Florida Steel Plant Installs Half-Megawatt Solar System for Substantial Savings

by | Mar 1, 2017

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Tampa Tank Inc.-Florida Structural Steel (TTI-FSS), a steel fabrication company, has completed installation of a 507-kW solar system at one of its three Tampa-based manufacturing facilities. The new platform is expected to save the company up to $80,000 in energy costs the first year by drawing power initially from the solar installation; and secondly, from local supplier TECO Energy.

At a half a megawatt, this is the largest solar installation for an industrial plant in Hillsborough County, Florida – and one of the largest in the state, the company announced on February 26.

 Solar Advantage installed the 1,492 Canadian Solar 340 panels and 51 inverters for property developer Shepard Capital Partners, from whom TTI-FSS leases the facility.

David Reed, principal at Shepard Capital Partners, member of TTI-FSS’ Advisory Board, and founder of the nonprofit Sustany Foundation, commented, “Solar energy is an appealing alternative power source because it [will substantially reduce] operating costs while securing a large portion of the company’s power needs for 25 years at a lower fixed price, from 13 cents per kilowatt currently to 3 cents per KW.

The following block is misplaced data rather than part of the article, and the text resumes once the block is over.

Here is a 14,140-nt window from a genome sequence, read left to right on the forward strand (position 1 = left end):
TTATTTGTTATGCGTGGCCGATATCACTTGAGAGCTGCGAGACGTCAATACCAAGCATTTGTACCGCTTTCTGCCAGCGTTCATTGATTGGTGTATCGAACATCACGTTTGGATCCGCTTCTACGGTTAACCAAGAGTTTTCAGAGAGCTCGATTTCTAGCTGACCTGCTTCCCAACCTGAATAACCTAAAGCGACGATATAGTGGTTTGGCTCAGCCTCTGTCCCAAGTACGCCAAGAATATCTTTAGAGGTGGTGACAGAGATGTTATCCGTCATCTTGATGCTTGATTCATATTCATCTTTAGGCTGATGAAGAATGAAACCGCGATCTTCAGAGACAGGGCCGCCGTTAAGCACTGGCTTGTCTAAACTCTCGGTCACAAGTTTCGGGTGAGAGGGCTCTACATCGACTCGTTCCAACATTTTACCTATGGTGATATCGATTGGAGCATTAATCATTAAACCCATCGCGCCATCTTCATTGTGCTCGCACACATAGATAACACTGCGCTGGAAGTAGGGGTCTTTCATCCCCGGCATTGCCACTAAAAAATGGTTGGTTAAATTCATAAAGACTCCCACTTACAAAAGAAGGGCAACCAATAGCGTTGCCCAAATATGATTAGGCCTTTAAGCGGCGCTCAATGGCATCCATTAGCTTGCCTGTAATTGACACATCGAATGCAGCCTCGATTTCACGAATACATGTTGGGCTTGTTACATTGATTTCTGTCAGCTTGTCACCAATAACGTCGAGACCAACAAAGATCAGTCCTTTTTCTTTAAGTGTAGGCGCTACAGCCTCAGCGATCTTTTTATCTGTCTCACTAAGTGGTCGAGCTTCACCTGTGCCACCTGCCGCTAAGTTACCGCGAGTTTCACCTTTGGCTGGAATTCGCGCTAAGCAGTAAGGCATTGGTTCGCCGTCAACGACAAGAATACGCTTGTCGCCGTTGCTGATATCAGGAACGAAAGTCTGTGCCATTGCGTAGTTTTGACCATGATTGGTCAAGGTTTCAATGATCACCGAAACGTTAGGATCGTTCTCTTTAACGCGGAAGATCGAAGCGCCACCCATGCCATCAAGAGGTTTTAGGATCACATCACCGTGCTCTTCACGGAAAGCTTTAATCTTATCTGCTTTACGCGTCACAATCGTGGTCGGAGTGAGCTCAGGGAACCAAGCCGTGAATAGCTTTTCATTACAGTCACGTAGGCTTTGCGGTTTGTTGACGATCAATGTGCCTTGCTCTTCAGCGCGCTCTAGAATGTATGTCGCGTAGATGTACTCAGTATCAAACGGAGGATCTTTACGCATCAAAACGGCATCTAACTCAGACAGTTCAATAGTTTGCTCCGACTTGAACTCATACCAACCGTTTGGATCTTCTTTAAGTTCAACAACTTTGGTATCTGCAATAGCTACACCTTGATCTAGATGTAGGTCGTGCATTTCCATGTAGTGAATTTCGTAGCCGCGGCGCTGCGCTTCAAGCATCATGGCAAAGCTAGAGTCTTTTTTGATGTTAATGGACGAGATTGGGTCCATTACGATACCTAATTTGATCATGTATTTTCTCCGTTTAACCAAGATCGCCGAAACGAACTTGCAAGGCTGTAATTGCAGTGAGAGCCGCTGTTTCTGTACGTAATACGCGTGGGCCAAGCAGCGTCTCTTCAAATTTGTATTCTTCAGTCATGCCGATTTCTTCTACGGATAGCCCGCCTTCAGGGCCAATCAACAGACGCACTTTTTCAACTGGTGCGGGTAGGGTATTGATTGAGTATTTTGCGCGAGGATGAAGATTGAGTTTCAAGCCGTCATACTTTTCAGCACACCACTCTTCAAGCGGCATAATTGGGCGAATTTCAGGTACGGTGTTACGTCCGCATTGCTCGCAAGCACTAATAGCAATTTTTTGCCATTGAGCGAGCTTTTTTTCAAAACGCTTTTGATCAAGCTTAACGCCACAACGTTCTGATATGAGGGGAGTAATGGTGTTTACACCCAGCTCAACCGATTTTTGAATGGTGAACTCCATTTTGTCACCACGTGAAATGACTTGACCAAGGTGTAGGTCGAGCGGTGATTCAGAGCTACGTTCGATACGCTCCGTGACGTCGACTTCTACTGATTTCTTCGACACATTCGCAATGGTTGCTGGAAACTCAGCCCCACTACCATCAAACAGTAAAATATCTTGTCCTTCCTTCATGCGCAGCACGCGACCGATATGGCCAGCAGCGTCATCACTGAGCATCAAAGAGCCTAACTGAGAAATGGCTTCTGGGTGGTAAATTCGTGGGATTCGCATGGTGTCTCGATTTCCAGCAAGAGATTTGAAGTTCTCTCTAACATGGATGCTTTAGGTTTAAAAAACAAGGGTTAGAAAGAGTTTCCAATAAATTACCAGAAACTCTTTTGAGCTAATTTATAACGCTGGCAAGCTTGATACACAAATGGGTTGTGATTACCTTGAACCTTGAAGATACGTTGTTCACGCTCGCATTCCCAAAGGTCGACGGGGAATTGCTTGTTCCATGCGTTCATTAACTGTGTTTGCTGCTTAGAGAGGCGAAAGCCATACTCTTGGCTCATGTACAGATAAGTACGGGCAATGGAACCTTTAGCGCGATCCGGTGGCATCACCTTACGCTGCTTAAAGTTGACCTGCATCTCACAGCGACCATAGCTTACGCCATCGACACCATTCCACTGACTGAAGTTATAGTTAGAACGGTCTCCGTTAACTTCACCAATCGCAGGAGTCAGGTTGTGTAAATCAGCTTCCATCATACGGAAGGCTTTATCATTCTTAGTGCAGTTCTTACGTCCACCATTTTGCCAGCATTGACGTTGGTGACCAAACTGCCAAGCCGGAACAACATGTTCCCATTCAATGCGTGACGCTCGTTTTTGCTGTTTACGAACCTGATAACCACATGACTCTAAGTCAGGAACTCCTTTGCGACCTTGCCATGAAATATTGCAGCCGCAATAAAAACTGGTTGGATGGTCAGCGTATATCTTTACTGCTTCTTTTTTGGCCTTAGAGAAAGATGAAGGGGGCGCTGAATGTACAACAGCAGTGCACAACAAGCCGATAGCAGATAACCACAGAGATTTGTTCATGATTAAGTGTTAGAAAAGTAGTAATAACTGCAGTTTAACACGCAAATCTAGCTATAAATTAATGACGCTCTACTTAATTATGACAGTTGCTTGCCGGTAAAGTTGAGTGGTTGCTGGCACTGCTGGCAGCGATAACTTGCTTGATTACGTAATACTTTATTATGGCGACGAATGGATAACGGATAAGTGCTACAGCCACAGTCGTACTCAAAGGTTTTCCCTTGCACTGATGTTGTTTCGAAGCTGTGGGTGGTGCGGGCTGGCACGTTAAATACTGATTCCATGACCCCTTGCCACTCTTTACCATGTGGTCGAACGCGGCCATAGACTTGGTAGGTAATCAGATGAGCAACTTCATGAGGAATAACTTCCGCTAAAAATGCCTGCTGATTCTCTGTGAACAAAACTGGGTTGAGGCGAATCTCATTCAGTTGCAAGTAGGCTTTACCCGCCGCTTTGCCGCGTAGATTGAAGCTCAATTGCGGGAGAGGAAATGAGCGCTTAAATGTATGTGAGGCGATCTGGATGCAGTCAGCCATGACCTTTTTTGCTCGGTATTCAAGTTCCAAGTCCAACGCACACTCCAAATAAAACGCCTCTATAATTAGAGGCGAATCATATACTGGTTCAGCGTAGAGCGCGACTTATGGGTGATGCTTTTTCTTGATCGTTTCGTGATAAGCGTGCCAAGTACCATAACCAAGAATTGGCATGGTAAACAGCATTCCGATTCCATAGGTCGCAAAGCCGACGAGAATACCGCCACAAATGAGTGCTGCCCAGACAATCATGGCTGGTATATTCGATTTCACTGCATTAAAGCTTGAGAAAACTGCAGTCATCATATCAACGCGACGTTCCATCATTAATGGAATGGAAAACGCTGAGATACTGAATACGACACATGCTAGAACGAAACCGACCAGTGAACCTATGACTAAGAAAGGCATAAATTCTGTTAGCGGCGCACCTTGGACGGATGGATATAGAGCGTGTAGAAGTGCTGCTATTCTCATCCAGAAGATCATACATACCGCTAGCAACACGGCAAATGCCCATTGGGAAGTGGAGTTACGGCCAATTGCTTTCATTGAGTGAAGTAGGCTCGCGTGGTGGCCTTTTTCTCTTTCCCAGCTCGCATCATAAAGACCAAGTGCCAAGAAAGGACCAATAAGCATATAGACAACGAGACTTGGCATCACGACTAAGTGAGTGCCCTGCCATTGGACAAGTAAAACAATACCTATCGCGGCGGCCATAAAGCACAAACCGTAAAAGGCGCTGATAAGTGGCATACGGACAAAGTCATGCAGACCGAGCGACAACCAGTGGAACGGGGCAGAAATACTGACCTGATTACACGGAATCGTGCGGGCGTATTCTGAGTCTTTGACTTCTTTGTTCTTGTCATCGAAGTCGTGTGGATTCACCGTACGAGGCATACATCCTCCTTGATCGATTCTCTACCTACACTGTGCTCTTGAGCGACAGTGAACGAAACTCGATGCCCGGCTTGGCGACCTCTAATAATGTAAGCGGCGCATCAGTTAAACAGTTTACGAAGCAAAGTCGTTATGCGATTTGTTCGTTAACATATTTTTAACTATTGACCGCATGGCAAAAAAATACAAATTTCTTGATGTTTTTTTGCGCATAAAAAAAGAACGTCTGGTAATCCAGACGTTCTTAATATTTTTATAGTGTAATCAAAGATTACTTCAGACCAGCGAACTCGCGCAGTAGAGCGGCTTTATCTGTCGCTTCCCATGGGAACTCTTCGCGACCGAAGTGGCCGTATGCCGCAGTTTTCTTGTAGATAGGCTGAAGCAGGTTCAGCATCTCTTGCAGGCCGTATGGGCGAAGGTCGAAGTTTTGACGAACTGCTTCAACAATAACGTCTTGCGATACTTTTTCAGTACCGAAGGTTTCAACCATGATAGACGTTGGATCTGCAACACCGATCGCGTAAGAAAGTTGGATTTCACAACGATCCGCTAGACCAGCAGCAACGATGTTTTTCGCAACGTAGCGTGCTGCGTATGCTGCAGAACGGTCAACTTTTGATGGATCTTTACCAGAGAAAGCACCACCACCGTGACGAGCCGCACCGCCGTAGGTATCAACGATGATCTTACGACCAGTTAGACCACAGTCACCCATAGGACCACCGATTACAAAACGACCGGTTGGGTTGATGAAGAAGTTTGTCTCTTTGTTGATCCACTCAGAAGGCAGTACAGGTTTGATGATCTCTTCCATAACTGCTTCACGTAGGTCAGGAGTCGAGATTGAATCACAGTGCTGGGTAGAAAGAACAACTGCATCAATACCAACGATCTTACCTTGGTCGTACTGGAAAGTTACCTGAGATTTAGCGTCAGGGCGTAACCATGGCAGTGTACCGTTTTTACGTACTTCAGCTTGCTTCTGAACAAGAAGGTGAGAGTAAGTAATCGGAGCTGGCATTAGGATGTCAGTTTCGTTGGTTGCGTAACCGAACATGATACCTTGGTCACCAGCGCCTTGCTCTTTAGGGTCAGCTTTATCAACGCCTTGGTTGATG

“In addition,” said Reed, “TTI-FSS will benefit from a federal investment tax credit worth 30 percent of the system’s cost and the Modified Accelerated Cost Recovery System (MARCS) bonus depreciation of 50 percent for the first full year of operation.”

According to TTI-FSS founder Cal Reed, the company made the investment after evaluating three factors:

  • The return on investment;
  • The viability of the manufacturing plant structure, itself, to support the number of solar cells necessary without having to reinforce it; and
  • The proposal from Solar Advantage “to provide the quality and savings we expected at a reasonable cost.”

He said, “Fortunately, all three factors aligned to make this project possible.”

The solar power cells capture sunlight and turn it into direct current (DC) electricity, which flows to the inverters to convert it into alternating current (AC) electricity. The AC electricity moves to the breaker box, where it is used to power the facility’s lights, tools and other manufacturing equipment.

The installation is complete and will be put in operation within the month, as soon as the bi-directional solar meter is installed by TECO.

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